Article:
'The Good Hand' author Michael Patrick F. Smith on his transformative year in the Bakken
Today marks the wide release of author, playwright, and musician Michael Patrick F. Smith's debut memoir, "The Good Hand: A Memoir of Work, Brotherhood and Transformation in an American Boomtown." (Penguin Random House)
Smith and Prairie Public's Erik Deatherage have known each other for years, from their days working in the Baltimore music scene. In this lively conversation, you'll hear about Smith's year of self-discovery in the Bakken, his admiration of a certain longtime Prairie Public music host, and the beauty of North Dakota's unforgiving landscape. We'll also premiere a song from Smith's band, also called The Good Hand, titled "Truckstop."
Listen to their full conversation:
About the book
(via Pengiun Random House)
“Remarkable ... this is the book that Hillbilly Elegy should have been.” —Kirkus Reviews
A vivid window into the world of working class men set during the Bakken fracking boom in North Dakota
Like thousands of restless men left unmoored in the wake of the 2008 economic crash, Michael Patrick Smith arrived in the fracking boomtown of Williston, North Dakota five years later homeless, unemployed, and desperate for a job. Renting a mattress on a dirty flophouse floor, he slept boot to beard with migrant men who came from all across America and as far away as Jamaica, Africa and the Philippines. They ate together, drank together, argued like crows and searched for jobs they couldn’t get back home. Smith’s goal was to find the hardest work he could do–to find out if he could do it. He hired on in the oil patch where he toiled fourteen hour shifts from summer’s 100 degree dog days to deep into winter’s bracing whiteouts, all the while wrestling with the demons of a turbulent past, his broken relationships with women, and the haunted memories of a family riven by violence.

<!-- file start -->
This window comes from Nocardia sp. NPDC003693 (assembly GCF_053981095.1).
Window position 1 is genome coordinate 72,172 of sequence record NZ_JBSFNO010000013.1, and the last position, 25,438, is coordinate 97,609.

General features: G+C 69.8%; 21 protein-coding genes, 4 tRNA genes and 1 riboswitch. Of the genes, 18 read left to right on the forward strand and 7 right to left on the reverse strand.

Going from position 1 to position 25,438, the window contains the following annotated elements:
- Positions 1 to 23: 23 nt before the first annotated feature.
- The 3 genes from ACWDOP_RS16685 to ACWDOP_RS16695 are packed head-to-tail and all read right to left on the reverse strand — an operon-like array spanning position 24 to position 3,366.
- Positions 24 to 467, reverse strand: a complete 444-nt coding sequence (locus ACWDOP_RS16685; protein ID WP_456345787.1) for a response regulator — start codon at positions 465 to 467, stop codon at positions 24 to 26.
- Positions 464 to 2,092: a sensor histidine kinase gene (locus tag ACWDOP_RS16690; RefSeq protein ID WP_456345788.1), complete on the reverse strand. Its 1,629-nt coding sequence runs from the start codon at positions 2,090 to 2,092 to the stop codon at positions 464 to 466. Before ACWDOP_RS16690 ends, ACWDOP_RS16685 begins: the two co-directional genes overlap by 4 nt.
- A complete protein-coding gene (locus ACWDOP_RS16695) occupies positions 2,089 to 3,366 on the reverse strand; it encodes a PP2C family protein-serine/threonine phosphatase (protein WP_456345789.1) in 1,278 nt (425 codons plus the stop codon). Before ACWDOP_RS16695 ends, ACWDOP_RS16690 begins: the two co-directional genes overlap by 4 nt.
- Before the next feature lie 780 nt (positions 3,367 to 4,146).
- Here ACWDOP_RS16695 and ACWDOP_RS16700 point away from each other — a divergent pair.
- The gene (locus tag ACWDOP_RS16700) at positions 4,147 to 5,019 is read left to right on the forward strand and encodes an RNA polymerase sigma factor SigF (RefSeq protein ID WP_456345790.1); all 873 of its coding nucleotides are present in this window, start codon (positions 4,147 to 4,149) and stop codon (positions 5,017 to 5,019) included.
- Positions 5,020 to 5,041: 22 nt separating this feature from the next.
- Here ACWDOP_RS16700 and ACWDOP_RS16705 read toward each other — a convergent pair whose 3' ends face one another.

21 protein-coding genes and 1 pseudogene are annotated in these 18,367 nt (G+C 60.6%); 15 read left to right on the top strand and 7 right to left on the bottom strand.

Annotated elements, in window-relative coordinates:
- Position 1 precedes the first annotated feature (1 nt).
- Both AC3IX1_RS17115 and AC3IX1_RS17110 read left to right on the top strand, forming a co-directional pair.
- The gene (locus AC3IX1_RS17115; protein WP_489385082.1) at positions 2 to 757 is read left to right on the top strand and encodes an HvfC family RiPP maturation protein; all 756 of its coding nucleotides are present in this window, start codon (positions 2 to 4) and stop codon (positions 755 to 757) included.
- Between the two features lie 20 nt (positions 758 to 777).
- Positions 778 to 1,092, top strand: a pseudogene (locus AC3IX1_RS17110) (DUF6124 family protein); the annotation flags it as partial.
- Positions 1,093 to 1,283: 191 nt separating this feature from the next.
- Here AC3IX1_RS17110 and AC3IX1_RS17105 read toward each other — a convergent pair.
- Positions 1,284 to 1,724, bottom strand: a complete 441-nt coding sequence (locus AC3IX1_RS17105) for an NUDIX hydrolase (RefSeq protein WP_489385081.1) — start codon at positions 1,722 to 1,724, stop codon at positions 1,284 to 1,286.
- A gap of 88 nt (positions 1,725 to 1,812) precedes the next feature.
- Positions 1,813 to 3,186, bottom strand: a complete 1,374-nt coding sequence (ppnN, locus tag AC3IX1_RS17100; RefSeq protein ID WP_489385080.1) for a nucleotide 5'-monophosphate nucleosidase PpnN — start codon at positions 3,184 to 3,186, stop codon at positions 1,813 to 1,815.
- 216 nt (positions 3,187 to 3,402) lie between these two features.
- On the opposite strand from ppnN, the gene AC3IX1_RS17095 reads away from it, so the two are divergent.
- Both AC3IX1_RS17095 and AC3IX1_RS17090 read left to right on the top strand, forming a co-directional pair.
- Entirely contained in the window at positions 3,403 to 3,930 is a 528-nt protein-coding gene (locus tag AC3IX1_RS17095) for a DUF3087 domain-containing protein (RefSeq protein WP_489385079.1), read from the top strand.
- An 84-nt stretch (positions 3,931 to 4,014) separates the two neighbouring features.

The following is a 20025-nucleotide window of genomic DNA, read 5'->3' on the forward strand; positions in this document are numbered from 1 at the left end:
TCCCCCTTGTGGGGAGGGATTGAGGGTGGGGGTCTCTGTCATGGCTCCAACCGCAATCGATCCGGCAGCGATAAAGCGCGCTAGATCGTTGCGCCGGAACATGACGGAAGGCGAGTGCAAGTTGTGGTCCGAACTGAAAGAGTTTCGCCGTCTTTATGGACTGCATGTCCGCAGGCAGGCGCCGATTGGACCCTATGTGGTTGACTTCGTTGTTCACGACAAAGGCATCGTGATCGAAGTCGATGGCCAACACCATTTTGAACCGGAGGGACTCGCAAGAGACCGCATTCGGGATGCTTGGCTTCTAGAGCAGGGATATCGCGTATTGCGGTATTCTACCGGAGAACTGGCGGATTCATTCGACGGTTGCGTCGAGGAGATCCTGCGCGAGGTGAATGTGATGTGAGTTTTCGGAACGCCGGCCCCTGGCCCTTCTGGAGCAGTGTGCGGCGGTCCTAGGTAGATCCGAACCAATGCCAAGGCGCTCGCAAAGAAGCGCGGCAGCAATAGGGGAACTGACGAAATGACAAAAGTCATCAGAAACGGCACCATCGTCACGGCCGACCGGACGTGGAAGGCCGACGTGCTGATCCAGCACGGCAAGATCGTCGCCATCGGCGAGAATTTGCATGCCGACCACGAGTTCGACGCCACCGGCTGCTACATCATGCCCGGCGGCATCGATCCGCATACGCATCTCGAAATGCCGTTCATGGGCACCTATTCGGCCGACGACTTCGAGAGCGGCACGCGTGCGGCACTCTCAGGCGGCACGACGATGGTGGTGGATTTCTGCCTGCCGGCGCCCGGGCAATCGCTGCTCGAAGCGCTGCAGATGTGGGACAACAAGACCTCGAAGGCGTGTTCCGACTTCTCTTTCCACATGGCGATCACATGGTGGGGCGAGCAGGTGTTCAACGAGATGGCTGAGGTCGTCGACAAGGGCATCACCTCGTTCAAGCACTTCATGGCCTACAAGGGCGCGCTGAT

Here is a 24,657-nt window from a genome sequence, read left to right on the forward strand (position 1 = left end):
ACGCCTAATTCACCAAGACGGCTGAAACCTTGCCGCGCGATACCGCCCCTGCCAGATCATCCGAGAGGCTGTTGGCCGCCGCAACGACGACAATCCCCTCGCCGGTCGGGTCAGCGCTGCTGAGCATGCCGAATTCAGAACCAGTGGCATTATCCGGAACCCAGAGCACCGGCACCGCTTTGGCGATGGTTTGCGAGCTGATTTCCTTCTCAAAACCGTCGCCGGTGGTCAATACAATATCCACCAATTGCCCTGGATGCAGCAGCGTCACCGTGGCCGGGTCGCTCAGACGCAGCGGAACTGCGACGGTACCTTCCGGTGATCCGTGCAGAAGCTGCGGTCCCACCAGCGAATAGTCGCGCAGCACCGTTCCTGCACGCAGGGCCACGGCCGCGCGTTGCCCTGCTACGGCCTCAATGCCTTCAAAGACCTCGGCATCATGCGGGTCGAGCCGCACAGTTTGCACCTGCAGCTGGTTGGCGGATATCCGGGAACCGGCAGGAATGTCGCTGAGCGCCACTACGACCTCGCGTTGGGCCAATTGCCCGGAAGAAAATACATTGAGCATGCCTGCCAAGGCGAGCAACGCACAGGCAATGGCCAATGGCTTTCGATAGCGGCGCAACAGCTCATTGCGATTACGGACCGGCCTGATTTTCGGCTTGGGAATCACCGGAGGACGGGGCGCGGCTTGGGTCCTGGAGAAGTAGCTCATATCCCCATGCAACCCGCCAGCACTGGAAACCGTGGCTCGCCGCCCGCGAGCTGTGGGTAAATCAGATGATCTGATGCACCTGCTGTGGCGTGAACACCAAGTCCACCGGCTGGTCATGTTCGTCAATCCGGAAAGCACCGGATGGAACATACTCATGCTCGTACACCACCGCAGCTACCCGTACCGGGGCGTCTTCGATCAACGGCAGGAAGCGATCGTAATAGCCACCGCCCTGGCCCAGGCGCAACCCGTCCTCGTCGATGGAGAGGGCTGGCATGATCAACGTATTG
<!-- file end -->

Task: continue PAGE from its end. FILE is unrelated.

The Good Hand is a saga of fear, danger, exhaustion, suffering, loneliness, and grit that explores the struggles of America’s marginalized boomtown workers–the rough-hewn, castoff, seemingly disposable men who do an indispensable job that few would exalt: oil field hands who, in the age of climate change, put the gas in our tanks and the food in our homes. Smith, who had pursued theater and played guitar in New York, observes this world with a critical eye; yet he comes to love his coworkers, forming close bonds with Huck, a goofy giant of a young man whose lead foot and quick fists get him into trouble with the law, and The Wildebeest, a foul-mouthed, dip-spitting truck driver who torments him but also trains him up, and helps Smith “make a hand.”
The Good Hand is ultimately a book about transformation–a classic American story of one man’s attempt to burn himself clean through hard work, to reconcile himself to himself, to find community, and to become whole.